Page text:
42 Question 4 How would you manage the blood pressure? a)No BP intervention b)Labetolol IV c)Nicardipine IV d)Nitroprusside IV e)Nitroglycerin paste

43 Case The patient arrived at the stroke center 2 hours and 15 minutes from the onset of symptoms)The patient arrived at the stroke center 2 hours and 15 minutes from the onset of symptoms) BP 160 / 90BP 160 / 90 CT was not sent with the patientCT was not sent with the patient  decision made to repeat the study

44 Question 5 CT showed no infarct, edema, or hemorrhage 3 hours and 30 minutes post symptom onset. Which of the following would you recommend? a)Nothing b)Intravenous t-PA c)Intra-arterial t-PA / clot retrival

45 Indication and Usage tPA is indicated for the management of acute ischemic stroke in adults to improve neurological recovery and reduce the incidence of disability Treatment should only be initiated within 3 hours after the onset of stroke symptoms, and after exclusion of intracranial hemorrhage by a CT scan or other diagnostic imaging method sensitive for the presence of hemorrhage (see CONTRAINDICATIONS in the full Prescribing Information) Appropriate Treatment With tPA: Bleeding Risk Bleeding Risk The most common complication encountered during tPA treatment is bleeding The rate of symptomatic intracranial hemorrhage* was 6.4% in the NINDS trials The type of bleeding associated with thrombolytic therapy can be divided into 2 broad categories:  Internal bleeding, involving intracranial and retroperitoneal sites, or the gastrointestinal, genitourinary, or respiratory tract  Superficial or surface bleeding, observed mainly at invaded or disturbed sites (eg, venous cutdowns, arterial punctures, sites of recent surgical intervention) Should serious bleeding (not controlled by local pressure) occur, the infusion of tPA should be terminated immediately

46 Appropriate Treatment With tPA: Contraindications & Selected Eligibility Considerations Contraindications Evidence of intracranial hemorrhage on pretreatment evaluation Suspicion of subarachnoid hemorrhage on pretreatment evaluation Intracranial or intraspinal surgery, serious head trauma, or stroke in the previous 3 months History of intracranial hemorrhage Active internal bleeding Intracranial neoplasm, arteriovenous malformation, or aneurysm Known bleeding diathesis Seizure at the onset of stroke Uncontrolled hypertension at time of treatment (ie, >185 mm Hg systolic or >110 mm Hg diastolic) Selected eligibility considerations Included in the AHA/ASA 2007 Guidelines Diagnosis of ischemic stroke causing measurable neurological deficit No gastrointestinal or urinary tract hemorrhage in previous 21 days No major surgery in the previous 14 days No arterial puncture at a noncompressible site in the previous 7 days Not taking an oral anticoagulant or, if anticoagulant being taken, INR ≤ 1.7 If receiving heparin in previous 48 hours, aPTT must be in normal range. Platelet count ≥ 100,000/mm 3 Blood glucose concentration ≥ 50 mg/dL No seizure with postictal residual neurological impairments CT does not show a multilobar infarction (hypodensity >1/3 cerebral hemisphere).

47 tPA Should Be Used With Caution in Certain Patients Patients with severe neurologic deficit (eg, NIHSS >22) at presentationPatients with severe neurologic deficit (eg, NIHSS >22) at presentation Patients with major and early infarct signs on a cranial CT scan (eg, substantial edema, mass effect, or midline shift)Patients with major and early infarct signs on a cranial CT scan (eg, substantial edema, mass effect, or midline shift) Patients of advanced age (eg, >75 years)Patients of advanced age (eg, >75 years) Due to the increased risk of misdiagnosis of acute ischemic stroke, special diligence is required in making this diagnosis in patients whose blood glucose values are 400 mg/dLDue to the increased risk of misdiagnosis of acute ischemic stroke, special diligence is required in making this diagnosis in patients whose blood glucose values are 400 mg/dL Patients with minor strokes or rapidly resolving symptomsPatients with minor strokes or rapidly resolving symptoms Alteplase full Prescribing Information 2005.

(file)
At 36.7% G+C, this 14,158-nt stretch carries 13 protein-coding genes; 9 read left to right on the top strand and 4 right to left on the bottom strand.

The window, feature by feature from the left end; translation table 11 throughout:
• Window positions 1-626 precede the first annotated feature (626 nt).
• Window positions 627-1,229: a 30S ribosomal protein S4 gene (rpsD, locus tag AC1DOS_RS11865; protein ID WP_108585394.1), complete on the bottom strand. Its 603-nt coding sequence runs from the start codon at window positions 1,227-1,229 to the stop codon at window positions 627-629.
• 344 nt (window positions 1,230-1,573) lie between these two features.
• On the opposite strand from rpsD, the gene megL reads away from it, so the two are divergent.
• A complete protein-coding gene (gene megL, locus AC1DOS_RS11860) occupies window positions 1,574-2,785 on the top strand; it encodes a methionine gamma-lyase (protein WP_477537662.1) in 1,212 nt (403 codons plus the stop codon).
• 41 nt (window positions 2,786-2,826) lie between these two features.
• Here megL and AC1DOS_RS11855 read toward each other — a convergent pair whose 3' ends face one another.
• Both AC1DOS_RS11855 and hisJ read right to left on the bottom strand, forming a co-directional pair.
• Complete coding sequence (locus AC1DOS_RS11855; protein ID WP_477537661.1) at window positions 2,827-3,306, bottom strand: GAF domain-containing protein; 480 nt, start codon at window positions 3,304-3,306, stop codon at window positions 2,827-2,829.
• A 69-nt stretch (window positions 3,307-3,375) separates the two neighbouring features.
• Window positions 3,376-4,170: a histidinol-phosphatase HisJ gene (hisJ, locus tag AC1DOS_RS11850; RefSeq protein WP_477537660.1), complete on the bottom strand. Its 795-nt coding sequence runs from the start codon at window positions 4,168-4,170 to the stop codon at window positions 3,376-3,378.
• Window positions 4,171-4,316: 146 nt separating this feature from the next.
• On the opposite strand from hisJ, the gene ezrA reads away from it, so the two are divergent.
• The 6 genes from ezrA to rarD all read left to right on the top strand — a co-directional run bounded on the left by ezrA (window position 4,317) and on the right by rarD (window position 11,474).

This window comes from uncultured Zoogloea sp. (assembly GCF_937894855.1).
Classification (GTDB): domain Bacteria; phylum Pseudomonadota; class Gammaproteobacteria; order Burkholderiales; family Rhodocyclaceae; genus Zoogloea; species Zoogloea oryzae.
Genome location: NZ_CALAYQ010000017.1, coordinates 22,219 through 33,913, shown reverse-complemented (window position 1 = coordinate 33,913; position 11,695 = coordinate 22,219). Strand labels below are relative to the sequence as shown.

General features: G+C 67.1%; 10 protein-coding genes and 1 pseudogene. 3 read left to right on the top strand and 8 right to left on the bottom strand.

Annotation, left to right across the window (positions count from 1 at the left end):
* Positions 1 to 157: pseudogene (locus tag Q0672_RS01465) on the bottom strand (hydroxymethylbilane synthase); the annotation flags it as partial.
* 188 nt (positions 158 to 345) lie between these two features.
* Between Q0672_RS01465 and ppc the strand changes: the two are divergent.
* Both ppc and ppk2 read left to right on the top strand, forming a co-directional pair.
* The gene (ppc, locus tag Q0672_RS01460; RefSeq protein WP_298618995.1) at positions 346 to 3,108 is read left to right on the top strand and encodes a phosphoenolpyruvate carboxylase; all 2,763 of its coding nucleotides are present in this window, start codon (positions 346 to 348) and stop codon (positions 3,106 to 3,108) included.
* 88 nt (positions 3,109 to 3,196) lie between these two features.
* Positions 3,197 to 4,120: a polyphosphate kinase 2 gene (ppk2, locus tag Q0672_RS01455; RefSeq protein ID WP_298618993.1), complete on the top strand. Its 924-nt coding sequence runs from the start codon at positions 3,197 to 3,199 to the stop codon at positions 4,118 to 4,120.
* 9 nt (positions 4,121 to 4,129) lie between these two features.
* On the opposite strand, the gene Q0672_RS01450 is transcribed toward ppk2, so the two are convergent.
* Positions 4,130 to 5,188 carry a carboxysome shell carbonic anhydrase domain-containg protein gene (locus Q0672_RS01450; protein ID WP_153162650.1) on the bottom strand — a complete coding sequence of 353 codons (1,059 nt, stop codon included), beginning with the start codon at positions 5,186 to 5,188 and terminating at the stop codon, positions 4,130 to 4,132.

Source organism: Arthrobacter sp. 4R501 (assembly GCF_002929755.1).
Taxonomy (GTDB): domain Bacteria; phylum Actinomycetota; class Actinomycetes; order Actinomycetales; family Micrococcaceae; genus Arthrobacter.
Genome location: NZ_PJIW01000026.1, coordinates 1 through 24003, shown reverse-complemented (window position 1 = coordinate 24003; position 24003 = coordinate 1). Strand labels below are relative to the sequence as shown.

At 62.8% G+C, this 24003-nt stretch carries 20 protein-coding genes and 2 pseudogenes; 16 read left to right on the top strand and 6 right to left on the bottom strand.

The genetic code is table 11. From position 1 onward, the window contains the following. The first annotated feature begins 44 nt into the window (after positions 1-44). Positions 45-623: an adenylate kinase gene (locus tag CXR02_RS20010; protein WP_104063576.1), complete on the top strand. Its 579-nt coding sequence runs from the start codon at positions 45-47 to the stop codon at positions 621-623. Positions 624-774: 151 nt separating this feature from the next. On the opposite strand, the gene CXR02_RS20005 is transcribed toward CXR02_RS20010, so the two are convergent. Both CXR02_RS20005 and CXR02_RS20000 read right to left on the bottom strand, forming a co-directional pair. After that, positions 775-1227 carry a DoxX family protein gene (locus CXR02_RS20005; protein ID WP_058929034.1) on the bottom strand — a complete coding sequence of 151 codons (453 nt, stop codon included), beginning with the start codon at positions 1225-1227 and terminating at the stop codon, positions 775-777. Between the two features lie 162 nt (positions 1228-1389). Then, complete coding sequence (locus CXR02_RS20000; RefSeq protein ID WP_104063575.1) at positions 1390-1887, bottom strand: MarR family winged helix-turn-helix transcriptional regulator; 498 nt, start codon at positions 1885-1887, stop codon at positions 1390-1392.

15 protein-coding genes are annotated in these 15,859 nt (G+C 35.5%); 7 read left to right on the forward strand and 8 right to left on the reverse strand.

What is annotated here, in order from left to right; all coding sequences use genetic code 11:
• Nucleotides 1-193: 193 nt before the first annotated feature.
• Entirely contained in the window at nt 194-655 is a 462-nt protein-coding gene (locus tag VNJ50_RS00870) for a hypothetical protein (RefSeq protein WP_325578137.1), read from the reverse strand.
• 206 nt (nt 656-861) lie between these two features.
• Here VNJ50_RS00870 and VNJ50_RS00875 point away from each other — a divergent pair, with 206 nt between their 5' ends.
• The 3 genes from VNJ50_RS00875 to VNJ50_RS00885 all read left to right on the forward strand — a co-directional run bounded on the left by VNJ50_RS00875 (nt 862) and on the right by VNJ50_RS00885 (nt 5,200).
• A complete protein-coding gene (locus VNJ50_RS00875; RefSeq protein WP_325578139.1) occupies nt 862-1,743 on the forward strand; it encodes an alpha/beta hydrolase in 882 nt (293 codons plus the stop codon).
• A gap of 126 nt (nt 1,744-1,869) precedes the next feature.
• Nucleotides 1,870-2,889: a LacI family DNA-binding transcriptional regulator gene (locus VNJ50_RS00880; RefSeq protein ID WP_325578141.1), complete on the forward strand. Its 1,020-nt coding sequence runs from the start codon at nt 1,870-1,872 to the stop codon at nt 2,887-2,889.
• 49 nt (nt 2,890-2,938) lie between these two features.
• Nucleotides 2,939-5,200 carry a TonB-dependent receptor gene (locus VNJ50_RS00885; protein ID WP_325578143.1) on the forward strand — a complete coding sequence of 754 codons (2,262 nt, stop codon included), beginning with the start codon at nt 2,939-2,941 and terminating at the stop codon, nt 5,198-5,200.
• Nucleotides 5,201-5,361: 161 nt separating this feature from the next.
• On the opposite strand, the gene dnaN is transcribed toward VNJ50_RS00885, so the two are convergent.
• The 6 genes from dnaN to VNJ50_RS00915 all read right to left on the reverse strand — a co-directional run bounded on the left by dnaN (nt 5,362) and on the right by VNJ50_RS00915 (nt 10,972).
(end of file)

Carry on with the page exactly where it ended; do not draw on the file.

48 Case Study: Outcome Patient did not receive t-PAPatient did not receive t-PA 6 month modified Rankin scale score: 36 month modified Rankin scale score: 3  Ambulate with walker Patient does well enough to sue:Patient does well enough to sue:  EMS for not taking him to a stroke center  The first emergency physician for failure to diagnose  The second EP for not treating with t-PA EP sues hospital for not having alteplase EP sues hospital for not having alteplase  Stroke Center physicians for delay in care (repeated CT) and failure to treat

49 Do you want to take the case for: a)The plaintiff b)The defense

50 Conclusions A (documented) systematic neurologic evaluation is critical to minimizing risk... And providing good patient careA (documented) systematic neurologic evaluation is critical to minimizing risk... And providing good patient care EMS plays a pivotal role in acute stroke care and is assuming increasing liability associated with their decision makingEMS plays a pivotal role in acute stroke care and is assuming increasing liability associated with their decision making Alteplase is a FDA approved treatment for acute ischemic stroke and therefore a decision to not use it for qualified patients must be supported in the medical recordAlteplase is a FDA approved treatment for acute ischemic stroke and therefore a decision to not use it for qualified patients must be supported in the medical record